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If China has been on your bucket list for ages, but you feel financially insecure to set off for the adventure of a lifetime, maybe you should start thinking of working here. Nowadays, there is great demand for native English speakers, particularly in the larger cities, so you could easily find a teaching job in the Land of Dragons. In this way, you could afford your travels to various provinces in China, live a decent life and still be able to save up to $18.000 a year when travelling across Asia and China itself.
With the availability of various search engines nowadays, finding a job in China might be much easier that you can imagine. What is harder though, is the time it takes to sift through the many thousands of search results for “teach English in China,” to find the job which suits your needs. Therefore, in today’s post I would like to share some of my tips that will help you narrow down your job searches.
#1 Start the job hunt before coming to China.
You should start looking for a job once you decide to move to China – the sooner, the better. The reason being, you will avoid the stress of having to find a job after arriving, you will not have to spend money on accommodation while looking for a job in China and you can plan your budget in advance. Planning is crucial as you can save a lot of money. Your prospective employer might purchase your inbound flight ticket in advance and you can apply for your working visa in your home country before arrival in China for what your employer would be in advance. Don’t do anything at last minute because everything takes time and the less time you have, the less things you can manage to sort out before leaving and the more stressful situations you may face after your arrival.
#2. Choose a public institution.
English teachers in China are employed in a wide variety of institutions: public schools and private learning centres. The best option for you would be to get a job at any public institution – kindergarten (3-6/7 years old students), primary schools (8-12 years), middle schools (13-16 years), high schools (16-18 years) or universities (18+ years). The reason being, public schools are definitely less strict with the teaching plan than private schools as they know how hard it is to teach so many students at once. The staff are very understanding and caring so most of the time you can get some help from the Chinese English teacher. You will be also entitled to be off work during various national holidays, examinations and obviously weekends so you can travel around China. Moreover, public schools are definitely more reliable when it comes to applying for your working (Z) visa, you can get free food from school canteens and your salary is always paid on time.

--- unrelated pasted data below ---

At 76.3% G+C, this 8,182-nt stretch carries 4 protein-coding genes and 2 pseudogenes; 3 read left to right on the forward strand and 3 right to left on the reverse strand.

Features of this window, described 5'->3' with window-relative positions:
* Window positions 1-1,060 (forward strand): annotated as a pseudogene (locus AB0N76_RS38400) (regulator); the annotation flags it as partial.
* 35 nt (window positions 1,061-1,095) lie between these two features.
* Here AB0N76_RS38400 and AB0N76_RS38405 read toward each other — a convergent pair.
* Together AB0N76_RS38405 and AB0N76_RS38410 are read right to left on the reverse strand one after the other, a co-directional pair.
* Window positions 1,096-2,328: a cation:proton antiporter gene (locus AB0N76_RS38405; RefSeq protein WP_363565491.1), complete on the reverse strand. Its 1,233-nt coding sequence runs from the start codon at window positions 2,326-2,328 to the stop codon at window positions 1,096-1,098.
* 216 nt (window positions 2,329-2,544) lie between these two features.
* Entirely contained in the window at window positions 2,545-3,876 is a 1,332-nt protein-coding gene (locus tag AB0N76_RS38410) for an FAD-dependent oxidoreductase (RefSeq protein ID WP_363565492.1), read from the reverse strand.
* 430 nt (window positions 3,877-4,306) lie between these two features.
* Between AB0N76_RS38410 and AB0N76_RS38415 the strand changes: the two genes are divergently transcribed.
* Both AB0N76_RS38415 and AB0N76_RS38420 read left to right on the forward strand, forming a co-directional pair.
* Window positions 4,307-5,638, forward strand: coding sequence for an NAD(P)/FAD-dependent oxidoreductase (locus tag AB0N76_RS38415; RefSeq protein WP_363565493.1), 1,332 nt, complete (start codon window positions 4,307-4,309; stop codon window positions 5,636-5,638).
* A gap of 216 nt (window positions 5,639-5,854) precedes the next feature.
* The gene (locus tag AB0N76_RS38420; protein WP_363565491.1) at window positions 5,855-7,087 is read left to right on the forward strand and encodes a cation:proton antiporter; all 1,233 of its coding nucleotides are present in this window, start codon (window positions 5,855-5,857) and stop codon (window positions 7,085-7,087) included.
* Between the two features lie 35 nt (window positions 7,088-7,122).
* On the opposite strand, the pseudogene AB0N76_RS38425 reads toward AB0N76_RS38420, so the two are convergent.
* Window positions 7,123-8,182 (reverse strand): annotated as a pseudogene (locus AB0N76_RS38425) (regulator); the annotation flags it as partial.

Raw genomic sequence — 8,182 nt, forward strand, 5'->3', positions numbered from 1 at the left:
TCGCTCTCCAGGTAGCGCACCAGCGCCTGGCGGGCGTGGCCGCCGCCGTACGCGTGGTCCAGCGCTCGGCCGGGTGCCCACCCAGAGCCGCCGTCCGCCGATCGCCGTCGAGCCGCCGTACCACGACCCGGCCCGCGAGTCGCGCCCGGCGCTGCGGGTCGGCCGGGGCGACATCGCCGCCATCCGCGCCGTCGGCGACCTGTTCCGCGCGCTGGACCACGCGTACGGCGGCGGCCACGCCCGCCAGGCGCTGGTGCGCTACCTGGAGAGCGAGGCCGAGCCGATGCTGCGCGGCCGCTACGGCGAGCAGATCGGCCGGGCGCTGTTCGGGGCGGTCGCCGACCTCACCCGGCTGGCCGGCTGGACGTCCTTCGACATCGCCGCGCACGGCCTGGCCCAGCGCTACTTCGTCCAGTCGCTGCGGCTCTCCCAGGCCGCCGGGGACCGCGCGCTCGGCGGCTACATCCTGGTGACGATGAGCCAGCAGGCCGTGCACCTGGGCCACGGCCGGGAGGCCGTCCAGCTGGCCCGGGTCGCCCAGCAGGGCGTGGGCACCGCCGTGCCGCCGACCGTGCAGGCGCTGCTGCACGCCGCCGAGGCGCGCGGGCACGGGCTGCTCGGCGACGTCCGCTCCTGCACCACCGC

From ghost cities to ancient capitals, quiet villages and skyscraper filled wonderlands, China has it all. If you are looking for somewhere to live which is more Westernised, then you can. If you want to live more off the beaten track, you can, but I would recommend a nice and peaceful town hidden somewhere far away from polluted and busy Beijing or Shanghai.
There are many smaller towns and cities in all of the provinces where you can look for a job, for example in Hunan province where you could experience authentic Chinese cuisine, learn to speak Chinese and definitely save more money for your future travels. Moreover, you will feel like a pop star in smaller places as Chinese are not used to seeing foreigners in their hometowns. Locals will treat your with some nice food, take a good care of you and make sure you are never alone. Asking you to pose for a picture 100 times a day will be kind of normal, trust me, but it’s a lot of fun!
Whether you are a native speaker or a near-native speaker whose big dream is to live a local life in the Land of Dragons, teaching English would be a perfect idea for you. If you are an open-minded person willing to discover Chinese culture, cuisine and traditions in a different way: not as a regular tourist, but as an expat, don’t think twice and start looking for a job right away!
Agness is a Polish budget traveller, baozi lover and adventure hunter, who has been living, travelling and working in China since August 2011. She is currently an English teacher in one of Dongguan’s private kindergartens. Between her work and travels, she is blogging on eTramping – a travel website where you can find plenty of budget travel tips on how to travel the world with $25 in your pocket. If you would like to read more about China, you can check out her “Add the Brick to the Great Wall:” Experience-based Advice for China from Expats” e-book which sums up her two-year experience of teaching, living and travelling in the Land of Dragons.